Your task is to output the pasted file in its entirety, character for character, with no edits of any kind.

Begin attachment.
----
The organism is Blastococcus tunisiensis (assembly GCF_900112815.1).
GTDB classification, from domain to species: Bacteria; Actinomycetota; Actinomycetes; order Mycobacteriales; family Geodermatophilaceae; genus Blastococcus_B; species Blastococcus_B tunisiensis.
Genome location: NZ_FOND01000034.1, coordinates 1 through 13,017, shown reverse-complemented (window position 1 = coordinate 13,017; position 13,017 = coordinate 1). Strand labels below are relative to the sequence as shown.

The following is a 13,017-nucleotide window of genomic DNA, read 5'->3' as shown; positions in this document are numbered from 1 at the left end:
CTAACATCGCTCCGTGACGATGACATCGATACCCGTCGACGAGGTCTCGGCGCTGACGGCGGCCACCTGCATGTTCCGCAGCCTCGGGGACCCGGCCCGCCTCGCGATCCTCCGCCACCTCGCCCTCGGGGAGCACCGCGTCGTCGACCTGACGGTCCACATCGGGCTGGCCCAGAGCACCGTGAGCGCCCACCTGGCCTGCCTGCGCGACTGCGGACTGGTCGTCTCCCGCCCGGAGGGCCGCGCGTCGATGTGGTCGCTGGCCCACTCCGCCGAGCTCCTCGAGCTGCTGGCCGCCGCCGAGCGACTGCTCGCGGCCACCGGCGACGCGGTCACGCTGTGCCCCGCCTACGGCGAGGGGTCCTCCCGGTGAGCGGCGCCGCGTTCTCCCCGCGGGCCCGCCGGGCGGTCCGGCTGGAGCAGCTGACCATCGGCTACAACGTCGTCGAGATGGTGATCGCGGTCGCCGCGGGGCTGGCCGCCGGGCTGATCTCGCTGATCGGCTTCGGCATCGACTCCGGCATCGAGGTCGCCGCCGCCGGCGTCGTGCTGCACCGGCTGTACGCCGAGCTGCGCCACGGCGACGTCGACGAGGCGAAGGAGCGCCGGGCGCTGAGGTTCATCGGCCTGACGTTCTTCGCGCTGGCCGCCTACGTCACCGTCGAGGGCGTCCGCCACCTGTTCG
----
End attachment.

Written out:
The organism is Blastococcus tunisiensis (assembly GCF_900112815.1).
GTDB classification, from domain to species: Bacteria; Actinomycetota; Actinomycetes; order Mycobacteriales; family Geodermatophilaceae; genus Blastococcus_B; species Blastococcus_B tunisiensis.
Genome location: NZ_FOND01000034.1, coordinates 1 through 13,017, shown reverse-complemented (window position 1 = coordinate 13,017; position 13,017 = coordinate 1). Strand labels below are relative to the sequence as shown.

The following is a 13,017-nucleotide window of genomic DNA, read 5'->3' as shown; positions in this document are numbered from 1 at the left end:
CTAACATCGCTCCGTGACGATGACATCGATACCCGTCGACGAGGTCTCGGCGCTGACGGCGGCCACCTGCATGTTCCGCAGCCTCGGGGACCCGGCCCGCCTCGCGATCCTCCGCCACCTCGCCCTCGGGGAGCACCGCGTCGTCGACCTGACGGTCCACATCGGGCTGGCCCAGAGCACCGTGAGCGCCCACCTGGCCTGCCTGCGCGACTGCGGACTGGTCGTCTCCCGCCCGGAGGGCCGCGCGTCGATGTGGTCGCTGGCCCACTCCGCCGAGCTCCTCGAGCTGCTGGCCGCCGCCGAGCGACTGCTCGCGGCCACCGGCGACGCGGTCACGCTGTGCCCCGCCTACGGCGAGGGGTCCTCCCGGTGAGCGGCGCCGCGTTCTCCCCGCGGGCCCGCCGGGCGGTCCGGCTGGAGCAGCTGACCATCGGCTACAACGTCGTCGAGATGGTGATCGCGGTCGCCGCGGGGCTGGCCGCCGGGCTGATCTCGCTGATCGGCTTCGGCATCGACTCCGGCATCGAGGTCGCCGCCGCCGGCGTCGTGCTGCACCGGCTGTACGCCGAGCTGCGCCACGGCGACGTCGACGAGGCGAAGGAGCGCCGGGCGCTGAGGTTCATCGGCCTGACGTTCTTCGCGCTGGCCGCCTACGTCACCGTCGAGGGCGTCCGCCACCTGTTCG